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Capturing Syria: A brief video interview with war photographer Goran Tomasevic

A Free Syrian Army fighter fires his sniper rifle from a house in Aleppo. (Goran Tomasevic/REUTERS/Files)
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If you have glanced even briefly at the news in the past few years, then you have no doubt seen, and perhaps been moved by, the work of conflict photojournalist Goran Tomasevic. His often stunning and at times beautiful photos, distributed by the Reuters new agency, have become some of the most iconic images of the wars in Iraq, Afghanistan, Libya and now Syria.

Reuters has produced this short video interview with Tomasevic, interspersed with some of his most famous photos from recent years.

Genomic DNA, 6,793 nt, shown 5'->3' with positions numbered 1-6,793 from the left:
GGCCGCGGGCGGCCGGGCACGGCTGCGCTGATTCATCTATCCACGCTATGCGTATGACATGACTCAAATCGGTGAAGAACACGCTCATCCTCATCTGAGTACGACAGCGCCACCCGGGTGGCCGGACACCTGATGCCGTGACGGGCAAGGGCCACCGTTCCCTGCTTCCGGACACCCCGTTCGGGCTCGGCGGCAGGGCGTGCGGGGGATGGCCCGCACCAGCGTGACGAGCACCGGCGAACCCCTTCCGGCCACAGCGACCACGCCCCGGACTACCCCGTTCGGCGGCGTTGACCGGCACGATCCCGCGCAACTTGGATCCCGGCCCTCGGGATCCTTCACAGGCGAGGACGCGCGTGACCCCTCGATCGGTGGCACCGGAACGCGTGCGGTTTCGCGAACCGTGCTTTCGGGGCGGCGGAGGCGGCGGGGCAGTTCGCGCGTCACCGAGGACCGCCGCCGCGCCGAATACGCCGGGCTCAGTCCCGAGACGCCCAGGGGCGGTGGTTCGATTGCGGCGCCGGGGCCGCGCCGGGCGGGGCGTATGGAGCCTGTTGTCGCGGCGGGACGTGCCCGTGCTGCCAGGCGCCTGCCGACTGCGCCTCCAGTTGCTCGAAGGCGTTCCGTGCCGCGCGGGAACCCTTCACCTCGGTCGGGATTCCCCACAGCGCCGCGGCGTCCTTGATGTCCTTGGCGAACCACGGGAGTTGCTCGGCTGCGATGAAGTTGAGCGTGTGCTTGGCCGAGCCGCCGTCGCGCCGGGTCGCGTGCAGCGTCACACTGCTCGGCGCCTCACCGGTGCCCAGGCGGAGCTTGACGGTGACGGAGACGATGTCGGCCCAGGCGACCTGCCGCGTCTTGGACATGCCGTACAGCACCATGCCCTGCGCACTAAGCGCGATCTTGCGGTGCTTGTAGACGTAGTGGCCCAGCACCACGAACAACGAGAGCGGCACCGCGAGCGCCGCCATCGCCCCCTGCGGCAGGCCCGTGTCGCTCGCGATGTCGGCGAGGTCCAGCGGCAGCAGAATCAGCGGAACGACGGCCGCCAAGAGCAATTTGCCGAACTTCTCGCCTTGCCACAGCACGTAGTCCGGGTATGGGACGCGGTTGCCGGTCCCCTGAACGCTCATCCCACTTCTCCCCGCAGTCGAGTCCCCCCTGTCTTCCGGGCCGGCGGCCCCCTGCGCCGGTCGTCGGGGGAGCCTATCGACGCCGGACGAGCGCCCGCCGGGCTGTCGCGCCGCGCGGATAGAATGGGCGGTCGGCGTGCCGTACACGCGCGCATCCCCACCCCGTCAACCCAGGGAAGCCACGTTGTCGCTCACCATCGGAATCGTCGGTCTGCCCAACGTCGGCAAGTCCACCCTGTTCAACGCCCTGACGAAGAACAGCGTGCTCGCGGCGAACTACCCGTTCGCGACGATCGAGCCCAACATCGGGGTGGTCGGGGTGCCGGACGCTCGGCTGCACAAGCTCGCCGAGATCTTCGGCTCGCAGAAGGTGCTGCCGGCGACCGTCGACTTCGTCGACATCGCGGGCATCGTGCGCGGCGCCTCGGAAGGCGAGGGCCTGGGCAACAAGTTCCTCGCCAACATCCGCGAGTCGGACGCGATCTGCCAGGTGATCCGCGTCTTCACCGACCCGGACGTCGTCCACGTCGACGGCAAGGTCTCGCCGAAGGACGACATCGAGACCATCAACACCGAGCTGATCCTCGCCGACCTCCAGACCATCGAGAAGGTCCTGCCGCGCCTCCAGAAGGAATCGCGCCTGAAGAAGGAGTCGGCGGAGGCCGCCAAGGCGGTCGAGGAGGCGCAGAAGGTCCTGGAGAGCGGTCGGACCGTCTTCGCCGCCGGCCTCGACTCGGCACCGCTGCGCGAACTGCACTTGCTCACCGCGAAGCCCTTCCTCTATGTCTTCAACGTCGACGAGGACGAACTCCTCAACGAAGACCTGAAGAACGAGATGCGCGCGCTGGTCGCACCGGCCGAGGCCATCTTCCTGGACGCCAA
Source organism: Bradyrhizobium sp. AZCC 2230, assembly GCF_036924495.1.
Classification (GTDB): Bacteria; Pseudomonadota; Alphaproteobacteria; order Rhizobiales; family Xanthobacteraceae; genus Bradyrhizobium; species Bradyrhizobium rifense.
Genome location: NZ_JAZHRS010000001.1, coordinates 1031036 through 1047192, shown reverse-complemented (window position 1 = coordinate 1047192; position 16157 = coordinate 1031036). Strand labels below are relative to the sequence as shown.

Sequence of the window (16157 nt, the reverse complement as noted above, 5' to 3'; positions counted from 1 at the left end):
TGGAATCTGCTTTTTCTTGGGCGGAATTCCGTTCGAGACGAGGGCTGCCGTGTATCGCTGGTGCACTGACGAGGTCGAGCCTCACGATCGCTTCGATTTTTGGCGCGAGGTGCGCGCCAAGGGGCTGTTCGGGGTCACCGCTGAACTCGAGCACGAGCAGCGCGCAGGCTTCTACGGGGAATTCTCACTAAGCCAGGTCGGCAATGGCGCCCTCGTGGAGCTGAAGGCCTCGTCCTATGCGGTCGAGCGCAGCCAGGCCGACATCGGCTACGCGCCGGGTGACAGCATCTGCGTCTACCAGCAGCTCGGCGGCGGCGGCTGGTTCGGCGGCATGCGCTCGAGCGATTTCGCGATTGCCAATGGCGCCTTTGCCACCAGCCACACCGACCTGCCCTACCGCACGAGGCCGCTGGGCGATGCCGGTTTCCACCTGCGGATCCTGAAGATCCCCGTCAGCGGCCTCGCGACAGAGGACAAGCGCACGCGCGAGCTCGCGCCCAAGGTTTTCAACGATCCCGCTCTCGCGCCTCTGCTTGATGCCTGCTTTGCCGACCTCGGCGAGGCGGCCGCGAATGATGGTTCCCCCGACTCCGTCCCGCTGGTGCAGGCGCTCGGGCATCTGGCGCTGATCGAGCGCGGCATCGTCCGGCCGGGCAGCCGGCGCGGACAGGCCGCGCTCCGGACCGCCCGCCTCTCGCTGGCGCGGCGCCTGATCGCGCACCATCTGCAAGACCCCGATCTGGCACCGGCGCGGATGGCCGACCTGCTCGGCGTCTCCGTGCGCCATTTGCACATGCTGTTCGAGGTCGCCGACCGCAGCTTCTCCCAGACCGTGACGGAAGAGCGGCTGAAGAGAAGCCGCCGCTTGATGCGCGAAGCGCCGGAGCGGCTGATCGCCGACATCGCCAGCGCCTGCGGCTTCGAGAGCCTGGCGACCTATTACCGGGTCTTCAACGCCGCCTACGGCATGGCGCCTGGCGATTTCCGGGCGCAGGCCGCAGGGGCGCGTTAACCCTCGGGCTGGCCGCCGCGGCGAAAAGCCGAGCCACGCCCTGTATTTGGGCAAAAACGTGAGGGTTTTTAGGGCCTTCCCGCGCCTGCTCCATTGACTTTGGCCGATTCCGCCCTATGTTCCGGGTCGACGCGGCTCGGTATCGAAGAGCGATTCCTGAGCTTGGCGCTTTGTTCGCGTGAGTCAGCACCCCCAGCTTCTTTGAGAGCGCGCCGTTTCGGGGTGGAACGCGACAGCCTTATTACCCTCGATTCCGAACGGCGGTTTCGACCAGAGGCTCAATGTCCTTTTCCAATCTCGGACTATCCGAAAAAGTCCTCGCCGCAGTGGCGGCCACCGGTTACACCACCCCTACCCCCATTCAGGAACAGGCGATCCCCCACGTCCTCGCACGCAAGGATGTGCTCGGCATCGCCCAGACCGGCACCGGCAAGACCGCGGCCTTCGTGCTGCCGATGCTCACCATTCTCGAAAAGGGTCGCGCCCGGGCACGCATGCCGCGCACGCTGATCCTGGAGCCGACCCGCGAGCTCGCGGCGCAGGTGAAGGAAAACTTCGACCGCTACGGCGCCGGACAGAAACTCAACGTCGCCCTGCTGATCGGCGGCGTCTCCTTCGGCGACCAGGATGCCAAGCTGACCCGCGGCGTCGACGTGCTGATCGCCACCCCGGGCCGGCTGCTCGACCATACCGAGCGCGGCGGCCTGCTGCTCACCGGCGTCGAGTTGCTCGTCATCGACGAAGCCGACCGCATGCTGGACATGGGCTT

The first photo, of a man standing before a wall of flames, is perhaps the best-known image of the Egyptian revolution of early 2011. The second is from Libya and the third from Iraq. Many in the video's second half are from Syria.

"I'm trying to stay as long as I can in the field," Tomasevic says. "I want to show reality, and I want to show exactly how it was with my pictures."

Tomasevic says of his photos' potential impact, "I don't know what is changing and what is not. But I hope that it does. So if I show the brutality of the war, like in Syria, maybe some people will think a bit more, maybe they will do some effort and maybe they could help this war to be stopped, not so many people necessarily dying every day."

Tomasevic, who is Serbian, began working for Reuters in 1996, covering political instability in his native Belgrade. He has since become one of the best-known war photographers currently working. If you're in the Washington, D.C., area, you can see some of his photos at the Corcoran Gallery, which is hosting a wonderful war photography exhibit through the end of September.

Here are several more of Tomasevic's photos from Syria:

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